When I decided to found a business, I had no idea how much reading it would involve. My stack of books is huge and growing – subjects include programming, business plan writing, sales and business structures. This is in addition to following industry blogs and competitors to keep up with what is going on.
The main thing on my mind this week is setting up our company to be official. The most important thing is establishing agreements with Josh, my cofounder, up front. While it’s tempting to dive right into the product, important topics like funding and equity should be established as early as possible. After sifting through many books on the topic, my recommendations are:
Business Structures: Forming a Corporation, LLC, Partnership, or Sole Proprietorship (Entrepreneur Magazine’s Legal Guide)
by Michael Spadaccini
First, this book clearly lays out options for organizing a company (corporation, LLC, partnership). Then, it has chapters for each option with more details on setup and operation.
Form Your Own Limited Liability Company
by Anthony Mancuso
This is an oustanding book – clearly written while at the same time the most detailed. Across the board, the recommendation for young companies is to form an LLC (limited liability corporation). This has the tax benefits of a partnership (revenue is not taxed twice like in a corporation) without the liability risks. It starts by explaining the benefits of an LLC versus other options. It has a chapter describing taxes under an LLC. And it walks you through filling out the paperwork and creating an operating agreement – complete with the forms for each state (tear out forms in the appendix and also forms on CD-ROM).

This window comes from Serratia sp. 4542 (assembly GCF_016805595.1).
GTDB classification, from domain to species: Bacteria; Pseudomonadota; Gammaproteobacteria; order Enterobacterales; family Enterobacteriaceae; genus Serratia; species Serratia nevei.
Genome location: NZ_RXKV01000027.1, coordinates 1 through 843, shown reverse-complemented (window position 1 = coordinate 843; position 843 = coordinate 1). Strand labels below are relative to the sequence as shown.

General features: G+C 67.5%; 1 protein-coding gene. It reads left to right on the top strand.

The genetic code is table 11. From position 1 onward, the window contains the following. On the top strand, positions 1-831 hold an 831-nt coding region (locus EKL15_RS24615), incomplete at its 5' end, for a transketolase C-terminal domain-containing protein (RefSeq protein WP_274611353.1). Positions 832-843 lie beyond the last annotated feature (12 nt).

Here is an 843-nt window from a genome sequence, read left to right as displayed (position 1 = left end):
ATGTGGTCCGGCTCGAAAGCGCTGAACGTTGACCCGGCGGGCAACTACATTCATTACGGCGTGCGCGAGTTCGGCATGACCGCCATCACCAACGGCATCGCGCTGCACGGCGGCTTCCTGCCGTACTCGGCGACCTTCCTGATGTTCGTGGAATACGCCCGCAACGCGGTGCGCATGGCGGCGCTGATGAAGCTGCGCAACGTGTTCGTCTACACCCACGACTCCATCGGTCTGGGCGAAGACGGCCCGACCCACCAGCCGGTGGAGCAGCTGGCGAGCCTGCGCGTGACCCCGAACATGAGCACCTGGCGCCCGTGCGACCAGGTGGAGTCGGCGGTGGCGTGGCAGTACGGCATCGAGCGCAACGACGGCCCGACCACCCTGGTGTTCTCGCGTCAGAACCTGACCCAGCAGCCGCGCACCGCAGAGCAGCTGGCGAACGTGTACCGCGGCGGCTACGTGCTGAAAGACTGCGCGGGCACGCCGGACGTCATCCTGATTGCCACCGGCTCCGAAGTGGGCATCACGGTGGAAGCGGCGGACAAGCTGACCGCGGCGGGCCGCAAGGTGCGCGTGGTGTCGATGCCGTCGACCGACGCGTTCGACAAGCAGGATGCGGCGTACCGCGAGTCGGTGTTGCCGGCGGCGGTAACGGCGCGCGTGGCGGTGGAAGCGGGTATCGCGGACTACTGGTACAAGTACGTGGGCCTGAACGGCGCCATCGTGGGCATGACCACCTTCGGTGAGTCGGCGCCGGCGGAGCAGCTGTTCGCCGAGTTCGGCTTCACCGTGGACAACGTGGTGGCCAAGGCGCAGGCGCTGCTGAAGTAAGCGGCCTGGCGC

Where I’m stuck is that for the first 6 months, we will have no revenue and will not be taking investments. Our product will only launch at the end of this period. An LLC is filed with the state, so then it requires filing a tax return, which requires hiring an accountant, etc. To me, this seems premature, so maybe a partnership is all that we need (what is our liability risk without revenue or a product?).
I have had no luck finding case studies from other internet startups. How have successful startups managed this process? I have been to multiple startup conferences and have not found this topic addressed. Great topic for anyone presenting in the future.